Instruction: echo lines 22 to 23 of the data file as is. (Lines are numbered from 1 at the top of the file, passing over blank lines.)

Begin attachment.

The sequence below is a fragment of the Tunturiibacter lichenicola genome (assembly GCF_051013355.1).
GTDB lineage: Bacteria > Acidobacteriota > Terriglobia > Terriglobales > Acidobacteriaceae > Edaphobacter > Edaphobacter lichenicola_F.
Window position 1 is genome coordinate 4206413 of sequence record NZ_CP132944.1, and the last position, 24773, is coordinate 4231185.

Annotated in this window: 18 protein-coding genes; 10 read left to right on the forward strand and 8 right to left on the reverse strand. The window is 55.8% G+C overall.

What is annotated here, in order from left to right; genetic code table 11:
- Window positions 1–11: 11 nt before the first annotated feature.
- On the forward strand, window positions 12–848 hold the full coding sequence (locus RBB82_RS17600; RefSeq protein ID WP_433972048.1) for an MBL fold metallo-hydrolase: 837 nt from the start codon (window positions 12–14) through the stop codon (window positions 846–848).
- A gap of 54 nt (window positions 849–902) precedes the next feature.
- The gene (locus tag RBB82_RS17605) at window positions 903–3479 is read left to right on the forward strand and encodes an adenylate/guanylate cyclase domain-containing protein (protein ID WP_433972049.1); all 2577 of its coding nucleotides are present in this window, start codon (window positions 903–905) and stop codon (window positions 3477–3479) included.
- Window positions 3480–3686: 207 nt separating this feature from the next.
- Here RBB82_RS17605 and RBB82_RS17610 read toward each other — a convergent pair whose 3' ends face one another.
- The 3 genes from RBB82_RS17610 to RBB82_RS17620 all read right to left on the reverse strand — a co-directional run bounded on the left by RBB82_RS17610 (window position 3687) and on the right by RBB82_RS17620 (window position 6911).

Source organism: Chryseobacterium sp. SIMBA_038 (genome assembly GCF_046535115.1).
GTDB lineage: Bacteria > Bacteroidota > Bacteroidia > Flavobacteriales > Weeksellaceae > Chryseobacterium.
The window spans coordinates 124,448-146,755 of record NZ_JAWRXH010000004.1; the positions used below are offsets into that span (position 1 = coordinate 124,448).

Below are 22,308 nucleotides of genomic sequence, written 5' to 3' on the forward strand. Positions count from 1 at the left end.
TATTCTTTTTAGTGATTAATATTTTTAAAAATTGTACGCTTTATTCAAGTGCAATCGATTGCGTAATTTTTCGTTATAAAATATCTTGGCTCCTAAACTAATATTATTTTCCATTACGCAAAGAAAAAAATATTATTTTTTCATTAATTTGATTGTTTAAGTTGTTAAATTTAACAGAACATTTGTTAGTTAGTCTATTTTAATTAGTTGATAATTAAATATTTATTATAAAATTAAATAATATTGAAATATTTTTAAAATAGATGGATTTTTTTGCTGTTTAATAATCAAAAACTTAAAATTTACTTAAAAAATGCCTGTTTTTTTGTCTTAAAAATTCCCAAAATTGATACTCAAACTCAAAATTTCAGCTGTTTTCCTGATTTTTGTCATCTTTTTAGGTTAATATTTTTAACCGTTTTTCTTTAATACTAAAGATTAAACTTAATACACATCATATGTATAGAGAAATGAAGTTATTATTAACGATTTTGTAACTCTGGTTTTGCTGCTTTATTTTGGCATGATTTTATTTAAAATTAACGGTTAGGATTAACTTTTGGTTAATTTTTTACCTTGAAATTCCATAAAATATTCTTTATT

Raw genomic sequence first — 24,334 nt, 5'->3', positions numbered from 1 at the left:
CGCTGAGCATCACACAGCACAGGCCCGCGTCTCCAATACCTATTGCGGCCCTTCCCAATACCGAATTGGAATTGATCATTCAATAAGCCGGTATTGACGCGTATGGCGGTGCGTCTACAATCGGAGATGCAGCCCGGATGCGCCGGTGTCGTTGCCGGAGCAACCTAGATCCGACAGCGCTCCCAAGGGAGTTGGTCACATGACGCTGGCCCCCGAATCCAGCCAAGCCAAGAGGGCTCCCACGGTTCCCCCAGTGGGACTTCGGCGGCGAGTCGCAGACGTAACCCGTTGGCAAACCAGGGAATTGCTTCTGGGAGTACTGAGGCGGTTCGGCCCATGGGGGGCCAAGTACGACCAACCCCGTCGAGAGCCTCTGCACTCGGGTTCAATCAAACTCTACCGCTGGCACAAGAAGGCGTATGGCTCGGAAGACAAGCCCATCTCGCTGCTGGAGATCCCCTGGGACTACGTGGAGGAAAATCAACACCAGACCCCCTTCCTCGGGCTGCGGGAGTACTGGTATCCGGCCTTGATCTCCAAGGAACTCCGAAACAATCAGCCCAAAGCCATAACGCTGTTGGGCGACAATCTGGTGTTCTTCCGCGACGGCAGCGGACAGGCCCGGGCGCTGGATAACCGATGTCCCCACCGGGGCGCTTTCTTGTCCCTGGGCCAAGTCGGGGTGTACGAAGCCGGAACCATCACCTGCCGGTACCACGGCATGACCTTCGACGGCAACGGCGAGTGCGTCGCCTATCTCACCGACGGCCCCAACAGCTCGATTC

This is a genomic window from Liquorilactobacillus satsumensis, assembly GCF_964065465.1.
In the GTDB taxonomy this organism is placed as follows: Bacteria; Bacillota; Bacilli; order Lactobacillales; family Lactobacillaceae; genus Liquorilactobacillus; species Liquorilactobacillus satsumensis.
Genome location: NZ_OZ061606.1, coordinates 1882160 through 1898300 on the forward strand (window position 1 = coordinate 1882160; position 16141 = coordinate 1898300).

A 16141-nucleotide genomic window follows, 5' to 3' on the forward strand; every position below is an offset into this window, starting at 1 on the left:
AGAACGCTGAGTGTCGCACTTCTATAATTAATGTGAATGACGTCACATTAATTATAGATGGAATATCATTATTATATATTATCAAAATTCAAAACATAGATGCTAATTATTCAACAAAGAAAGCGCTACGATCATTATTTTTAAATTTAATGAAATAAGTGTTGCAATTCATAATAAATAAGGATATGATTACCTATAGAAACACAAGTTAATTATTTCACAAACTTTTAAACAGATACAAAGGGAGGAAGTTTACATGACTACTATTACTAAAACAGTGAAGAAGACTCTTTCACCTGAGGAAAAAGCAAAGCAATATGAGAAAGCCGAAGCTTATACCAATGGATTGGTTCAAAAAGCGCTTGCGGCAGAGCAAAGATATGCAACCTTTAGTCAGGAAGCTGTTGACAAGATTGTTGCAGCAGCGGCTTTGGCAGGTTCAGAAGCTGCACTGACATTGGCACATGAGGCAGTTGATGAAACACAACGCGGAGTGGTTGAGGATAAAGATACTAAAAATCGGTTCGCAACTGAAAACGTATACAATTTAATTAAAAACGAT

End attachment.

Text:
Genome location: NZ_OZ061606.1, coordinates 1882160 through 1898300 on the forward strand (window position 1 = coordinate 1882160; position 16141 = coordinate 1898300).

A 16141-nucleotide genomic window follows, 5' to 3' on the forward strand; every position below is an offset into this window, starting at 1 on the left: